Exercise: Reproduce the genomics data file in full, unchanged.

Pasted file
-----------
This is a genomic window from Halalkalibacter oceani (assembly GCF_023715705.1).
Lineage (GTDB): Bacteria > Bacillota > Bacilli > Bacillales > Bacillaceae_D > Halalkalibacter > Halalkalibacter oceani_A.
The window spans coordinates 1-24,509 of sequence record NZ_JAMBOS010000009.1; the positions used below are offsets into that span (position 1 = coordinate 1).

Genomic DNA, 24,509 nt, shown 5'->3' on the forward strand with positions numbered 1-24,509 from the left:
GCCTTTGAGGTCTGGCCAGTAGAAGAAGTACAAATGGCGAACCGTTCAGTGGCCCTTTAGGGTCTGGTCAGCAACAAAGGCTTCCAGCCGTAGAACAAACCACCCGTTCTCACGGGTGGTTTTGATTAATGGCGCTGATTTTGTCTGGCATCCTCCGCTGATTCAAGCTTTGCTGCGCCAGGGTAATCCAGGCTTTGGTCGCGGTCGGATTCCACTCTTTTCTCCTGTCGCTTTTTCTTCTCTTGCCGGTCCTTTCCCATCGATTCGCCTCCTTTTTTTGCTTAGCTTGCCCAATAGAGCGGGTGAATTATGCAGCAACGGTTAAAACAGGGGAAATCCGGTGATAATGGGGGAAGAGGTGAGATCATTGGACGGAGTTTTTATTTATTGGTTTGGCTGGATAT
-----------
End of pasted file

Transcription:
This is a genomic window from Halalkalibacter oceani (assembly GCF_023715705.1).
Lineage (GTDB): Bacteria > Bacillota > Bacilli > Bacillales > Bacillaceae_D > Halalkalibacter > Halalkalibacter oceani_A.
The window spans coordinates 1-24,509 of sequence record NZ_JAMBOS010000009.1; the positions used below are offsets into that span (position 1 = coordinate 1).

Genomic DNA, 24,509 nt, shown 5'->3' on the forward strand with positions numbered 1-24,509 from the left:
GCCTTTGAGGTCTGGCCAGTAGAAGAAGTACAAATGGCGAACCGTTCAGTGGCCCTTTAGGGTCTGGTCAGCAACAAAGGCTTCCAGCCGTAGAACAAACCACCCGTTCTCACGGGTGGTTTTGATTAATGGCGCTGATTTTGTCTGGCATCCTCCGCTGATTCAAGCTTTGCTGCGCCAGGGTAATCCAGGCTTTGGTCGCGGTCGGATTCCACTCTTTTCTCCTGTCGCTTTTTCTTCTCTTGCCGGTCCTTTCCCATCGATTCGCCTCCTTTTTTTGCTTAGCTTGCCCAATAGAGCGGGTGAATTATGCAGCAACGGTTAAAACAGGGGAAATCCGGTGATAATGGGGGAAGAGGTGAGATCATTGGACGGAGTTTTTATTTATTGGTTTGGCTGGATAT